Double duty in school

AMBITION Students opt for two majors despite extra workload.

Majors. Some students just can’t pick one.

Sophomore Charlee Mathieu is double majoring in air traffic control and unmanned aerial systems.

She started out as a triple major with commercial aviation, but she has since let that go — not because she was overwhelmed by the workload, but because she simply wasn’t as excited about her third major as she was her other two.

“Even though the workload for a triple major is excessive, it is still attainable if you are truly passionate about all three topics,” Mathieu said.

In addition to both her majors,  Mathieu works three jobs. Her organizational and time management skills are impressive, but according to her, that is not the main secret behind successfully double majoring.

“It certainly helps if you have organizational skills,” Mathieu said. “but it really comes down to how passionate you are about what you do.”

However, not everyone who plans to double major always graduates with a double major.

For example, Brandon Wynn, a fifth year senior graduating this December, is an unmanned aerial systems major. But for four years, he also was majoring in commercial aviation.

“Originally I wanted to do commercial aviation, then they came out with the UAS major, and I knew I wanted to work with airplanes, so I took that major just to try it,” Wynn said. “I decided I liked it, and that I wanted to it, so the commercial aviation requirements became obsolete.”

Wynn’s decision to double major was born out of a true passion for learning and his area of expertise. He also has been working two to three jobs for the past four years.

“It’s pretty manageable because they are part time jobs. It can get pretty hectic at times, but my employers are usually pretty understanding,” he said.

According to Wynn, double majoring provides more options for employment after college. But depending on which two majors an individual chooses, it might not necessarily influence whether or not you get a specific job.

However as someone who did double major for several years, he would still recommend the experience.

“If you have two separate interests and you pursue them both, it might make you happier in the long run,” Wynn said. “Speaking as someone who has done this for four years now, in four years you will not be the same person you were in high school.”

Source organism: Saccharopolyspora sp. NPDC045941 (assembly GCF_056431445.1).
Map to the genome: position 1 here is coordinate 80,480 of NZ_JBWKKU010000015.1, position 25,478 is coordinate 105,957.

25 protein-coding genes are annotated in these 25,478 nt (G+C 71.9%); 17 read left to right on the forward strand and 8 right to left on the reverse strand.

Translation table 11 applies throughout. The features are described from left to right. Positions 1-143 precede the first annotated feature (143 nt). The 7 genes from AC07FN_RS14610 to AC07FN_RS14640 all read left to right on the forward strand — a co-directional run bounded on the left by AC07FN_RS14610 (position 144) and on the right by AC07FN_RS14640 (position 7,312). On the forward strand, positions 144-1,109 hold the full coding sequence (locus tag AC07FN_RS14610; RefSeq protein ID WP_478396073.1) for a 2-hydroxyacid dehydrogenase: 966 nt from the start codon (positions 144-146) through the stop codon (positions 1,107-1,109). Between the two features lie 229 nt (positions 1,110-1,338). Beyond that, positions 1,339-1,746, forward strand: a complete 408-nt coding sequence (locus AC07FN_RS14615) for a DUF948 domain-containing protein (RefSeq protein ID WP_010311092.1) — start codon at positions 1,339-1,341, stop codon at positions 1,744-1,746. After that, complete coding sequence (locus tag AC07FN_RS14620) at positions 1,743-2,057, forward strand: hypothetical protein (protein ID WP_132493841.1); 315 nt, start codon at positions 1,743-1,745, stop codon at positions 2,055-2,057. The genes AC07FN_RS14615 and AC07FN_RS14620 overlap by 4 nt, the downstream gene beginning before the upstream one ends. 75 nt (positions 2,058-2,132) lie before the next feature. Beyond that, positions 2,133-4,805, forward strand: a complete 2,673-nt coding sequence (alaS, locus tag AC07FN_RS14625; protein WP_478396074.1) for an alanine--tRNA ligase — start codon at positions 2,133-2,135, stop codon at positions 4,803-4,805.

Going for it

Students might think that double majoring sounds daunting and might not be up for all the extra work, but according to academic adviser Jason Lawrence, it really isn’t as bad as it sounds.

“Depending on the program, it is not necessarily going to add to your workload,” he said. “The main consideration is how much longer it will take you to graduate.”

According to Lawrence, if you know what you want early and you plan it well, a double major could be accomplished in four years with not too much more effort than a single major.

“In most cases you are picking up a second major because it is something that will help you in your future career,” Lawrence said when asked about the most common reasons students choose to double major.

Possible disadvantages revolve around what majors one decides to take and when they decide to take them. Also, if you have an extremely specific timetable for when you want to graduate, but you end up deciding later in your college experience that you want a second major, than problems could arise.

One of the most common double majors is pursuing two majors taken in the same college. For example, majors in English and music departments are both in the College of Arts and Sciences, according to Lawrence.

However, for students considering a double major, one extremely important factor critical to success is frequently checking in with an adviser because some students might not be aware exactly what the requirements are or if they overlap, according to Lawrence.

“You might end up taking some courses that you don’t need due to overlapping requirements,” Lawrence said. “Or you might just assume that they overlap and then not have a course necessary to graduate. We usually try to catch it before senior year, but there have been a few cases where that has become a problem.”

In the end, Lawrence would recommend double majoring to students who are considering it.

“Extra learning is never a bad thing in my opinion,” he said.

Michael Rauser is a staff writer for The Dakota Student. He can be reached at